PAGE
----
Friday, 17 November 2017
Reflections on suffering and the book of Job
My church is going through the Book of Job and I have the feels. During DG (Discipleship Group which is essentially a small group meeting on a weekday), we talked about how even though God answered Job at the end of the book, he still didn't give an explanation for all his suffering.
We discussed it a bit, and came to the conclusion that we just have to trust God. And that perhaps even if he were to answer, it would be hard for us in our human wisdom to properly comprehend what he's saying. A friend gave an analogy, that she often gives advice to her teenage daughter, for example, how she has to be more responsible because that is a quality valued in the workplace. But her daughter just brushes it off lightly. I thought that was an excellent example that really illustrated the concept of the gap in wisdom between individuals. What more, between us a mere mortal, and the omniscient God?
Then, I had a question. At the end, Job "surrenders" to God claiming that he is no one to question God. That was after God talked about Creation and asked Job a couple of difficult-to-answer questions of his own.
I wondered if the story was telling us that encounters with God are what will change our mind because suffering really blinds us to the presence of God doesn't it? At least it does for me. I constantly question where God is in my pain. But perhaps it isn't? Perhaps the book of Job exists for us to point us back to God in times of suffering. By the fact that it is there.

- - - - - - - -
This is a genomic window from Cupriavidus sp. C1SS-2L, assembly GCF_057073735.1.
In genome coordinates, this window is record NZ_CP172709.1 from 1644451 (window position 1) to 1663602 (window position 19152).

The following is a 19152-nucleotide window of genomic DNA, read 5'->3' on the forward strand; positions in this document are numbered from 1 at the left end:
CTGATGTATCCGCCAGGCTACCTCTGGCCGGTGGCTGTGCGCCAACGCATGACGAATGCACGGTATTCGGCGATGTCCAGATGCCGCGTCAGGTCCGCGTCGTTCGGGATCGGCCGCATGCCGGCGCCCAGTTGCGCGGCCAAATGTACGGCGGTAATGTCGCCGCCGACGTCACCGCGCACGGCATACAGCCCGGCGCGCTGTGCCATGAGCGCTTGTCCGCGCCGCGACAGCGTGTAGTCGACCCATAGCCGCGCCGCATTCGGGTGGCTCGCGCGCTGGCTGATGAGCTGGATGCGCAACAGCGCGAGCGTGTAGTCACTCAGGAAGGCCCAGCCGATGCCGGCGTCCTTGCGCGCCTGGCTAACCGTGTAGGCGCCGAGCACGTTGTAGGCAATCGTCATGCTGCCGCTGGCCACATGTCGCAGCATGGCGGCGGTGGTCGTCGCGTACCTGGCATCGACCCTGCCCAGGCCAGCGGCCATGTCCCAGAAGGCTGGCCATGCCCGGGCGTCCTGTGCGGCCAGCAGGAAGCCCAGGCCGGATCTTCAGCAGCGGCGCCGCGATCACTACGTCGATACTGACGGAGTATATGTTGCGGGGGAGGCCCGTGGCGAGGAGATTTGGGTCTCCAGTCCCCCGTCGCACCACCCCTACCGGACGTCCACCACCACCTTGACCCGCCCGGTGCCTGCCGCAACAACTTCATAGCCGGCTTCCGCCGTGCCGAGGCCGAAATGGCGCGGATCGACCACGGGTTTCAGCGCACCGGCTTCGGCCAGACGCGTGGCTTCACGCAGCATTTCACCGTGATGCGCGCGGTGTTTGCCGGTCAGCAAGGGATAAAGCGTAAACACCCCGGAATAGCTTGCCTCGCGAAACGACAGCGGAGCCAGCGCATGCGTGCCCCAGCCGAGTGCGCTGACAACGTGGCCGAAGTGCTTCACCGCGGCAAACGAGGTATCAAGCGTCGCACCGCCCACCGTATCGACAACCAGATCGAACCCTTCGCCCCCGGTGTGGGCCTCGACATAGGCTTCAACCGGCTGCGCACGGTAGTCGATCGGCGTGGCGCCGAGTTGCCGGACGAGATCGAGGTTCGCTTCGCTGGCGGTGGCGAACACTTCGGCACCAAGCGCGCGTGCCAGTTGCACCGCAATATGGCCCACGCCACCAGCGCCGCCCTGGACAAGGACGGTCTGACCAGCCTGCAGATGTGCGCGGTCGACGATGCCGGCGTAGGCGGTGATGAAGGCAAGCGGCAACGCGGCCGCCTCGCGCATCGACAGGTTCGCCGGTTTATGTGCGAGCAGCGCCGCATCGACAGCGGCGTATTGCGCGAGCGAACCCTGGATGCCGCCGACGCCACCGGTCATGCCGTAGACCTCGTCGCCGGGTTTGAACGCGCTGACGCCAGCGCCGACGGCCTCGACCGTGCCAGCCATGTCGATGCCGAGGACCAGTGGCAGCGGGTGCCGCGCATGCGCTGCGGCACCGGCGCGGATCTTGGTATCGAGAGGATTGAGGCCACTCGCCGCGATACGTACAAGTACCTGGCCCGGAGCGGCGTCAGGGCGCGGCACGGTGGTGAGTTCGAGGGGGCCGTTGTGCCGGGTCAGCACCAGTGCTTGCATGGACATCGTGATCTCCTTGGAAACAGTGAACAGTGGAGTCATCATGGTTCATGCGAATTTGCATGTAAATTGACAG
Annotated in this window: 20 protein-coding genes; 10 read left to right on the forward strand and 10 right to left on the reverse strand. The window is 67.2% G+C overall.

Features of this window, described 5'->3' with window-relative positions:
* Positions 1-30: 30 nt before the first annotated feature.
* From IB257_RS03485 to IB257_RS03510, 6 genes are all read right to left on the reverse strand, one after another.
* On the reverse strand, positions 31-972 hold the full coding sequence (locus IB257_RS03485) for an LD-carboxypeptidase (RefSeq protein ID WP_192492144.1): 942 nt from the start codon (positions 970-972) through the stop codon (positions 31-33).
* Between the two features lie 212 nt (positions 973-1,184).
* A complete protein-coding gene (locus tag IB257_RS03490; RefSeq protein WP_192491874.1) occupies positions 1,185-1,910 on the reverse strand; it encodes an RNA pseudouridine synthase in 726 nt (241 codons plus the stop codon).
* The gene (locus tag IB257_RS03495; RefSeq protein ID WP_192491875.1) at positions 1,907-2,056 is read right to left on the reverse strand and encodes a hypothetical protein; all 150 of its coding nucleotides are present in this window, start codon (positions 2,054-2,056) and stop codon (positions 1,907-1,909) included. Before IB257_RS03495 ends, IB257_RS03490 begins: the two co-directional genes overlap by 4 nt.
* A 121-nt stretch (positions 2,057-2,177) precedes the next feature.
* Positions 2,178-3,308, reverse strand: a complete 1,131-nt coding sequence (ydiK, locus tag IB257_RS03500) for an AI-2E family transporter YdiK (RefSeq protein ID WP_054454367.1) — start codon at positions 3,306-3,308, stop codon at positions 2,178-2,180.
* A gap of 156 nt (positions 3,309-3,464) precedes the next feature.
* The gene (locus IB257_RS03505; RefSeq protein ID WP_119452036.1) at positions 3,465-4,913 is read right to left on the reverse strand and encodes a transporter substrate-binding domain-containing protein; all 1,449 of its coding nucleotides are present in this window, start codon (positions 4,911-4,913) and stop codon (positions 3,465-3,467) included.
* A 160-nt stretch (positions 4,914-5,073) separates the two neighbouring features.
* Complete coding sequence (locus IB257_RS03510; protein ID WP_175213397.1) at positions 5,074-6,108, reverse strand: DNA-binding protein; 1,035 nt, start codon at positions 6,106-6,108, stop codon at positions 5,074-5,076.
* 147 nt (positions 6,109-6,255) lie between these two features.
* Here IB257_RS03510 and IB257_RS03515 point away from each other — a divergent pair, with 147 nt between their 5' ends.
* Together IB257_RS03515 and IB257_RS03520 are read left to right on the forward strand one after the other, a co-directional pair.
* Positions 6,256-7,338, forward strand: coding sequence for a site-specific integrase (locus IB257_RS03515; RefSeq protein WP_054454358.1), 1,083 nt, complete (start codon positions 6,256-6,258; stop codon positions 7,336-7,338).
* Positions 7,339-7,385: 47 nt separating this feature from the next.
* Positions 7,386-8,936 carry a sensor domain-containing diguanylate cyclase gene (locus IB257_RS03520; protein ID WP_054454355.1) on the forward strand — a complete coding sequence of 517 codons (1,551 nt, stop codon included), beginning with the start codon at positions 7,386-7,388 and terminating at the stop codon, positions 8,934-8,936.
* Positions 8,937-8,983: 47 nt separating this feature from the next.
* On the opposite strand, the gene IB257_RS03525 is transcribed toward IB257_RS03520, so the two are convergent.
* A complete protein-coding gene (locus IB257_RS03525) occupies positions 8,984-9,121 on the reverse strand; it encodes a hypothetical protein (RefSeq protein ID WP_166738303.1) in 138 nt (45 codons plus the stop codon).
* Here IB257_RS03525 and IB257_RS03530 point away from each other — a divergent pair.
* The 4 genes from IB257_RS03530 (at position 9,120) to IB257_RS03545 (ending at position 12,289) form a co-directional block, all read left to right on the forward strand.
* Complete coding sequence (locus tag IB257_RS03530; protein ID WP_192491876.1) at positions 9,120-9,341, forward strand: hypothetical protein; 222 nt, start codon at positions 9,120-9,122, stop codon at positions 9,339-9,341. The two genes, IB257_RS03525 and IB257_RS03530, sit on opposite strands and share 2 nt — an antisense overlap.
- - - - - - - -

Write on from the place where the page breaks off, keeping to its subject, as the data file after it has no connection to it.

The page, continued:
Another friend mentioned that when people can't see past their pain, it is often that they are relying on their own strength to understand things instead of relying on God's comfort. I took note of that, because it could very well apply to me. And so I jotted that down in a notebook I had.
I felt that tonight's study was very personal to me as I feel like I have suffered quite a fair bit. Once as I was praying, I asked myself, "If God is a good God, why did He make me gay?"
And then I cleverly decided to text a bunch of my closest friends and they had no answers. I cried and I cried as I read their replies and pondered on why God could be so cruel. Only Alan Chambers, over Twitter, said to me that "So that his glory and power could be shown in you! You're amazing" and I was comforted.
Every time I'm at a wedding, a little something dies inside of me.
Every time pastors preach about how depraved LGBTQ+ people are from the pulpit, I die a little inside as I sit among the congregation.
Every time I see my Christian friends share certain articles on Facebook, I die a little inside.
I have a gay Christian friend who told me that if he did do it, he'd hang himself in a church toilet to make a point.
I felt that that was really sad.
But I understood.
Anyways, I thought that going through the Book of Job was really helpful to make some sense of my suffering and to just trust that God will bring me through all this. I just have to continue walking alongside him, difficult as it may be, one day at a time.
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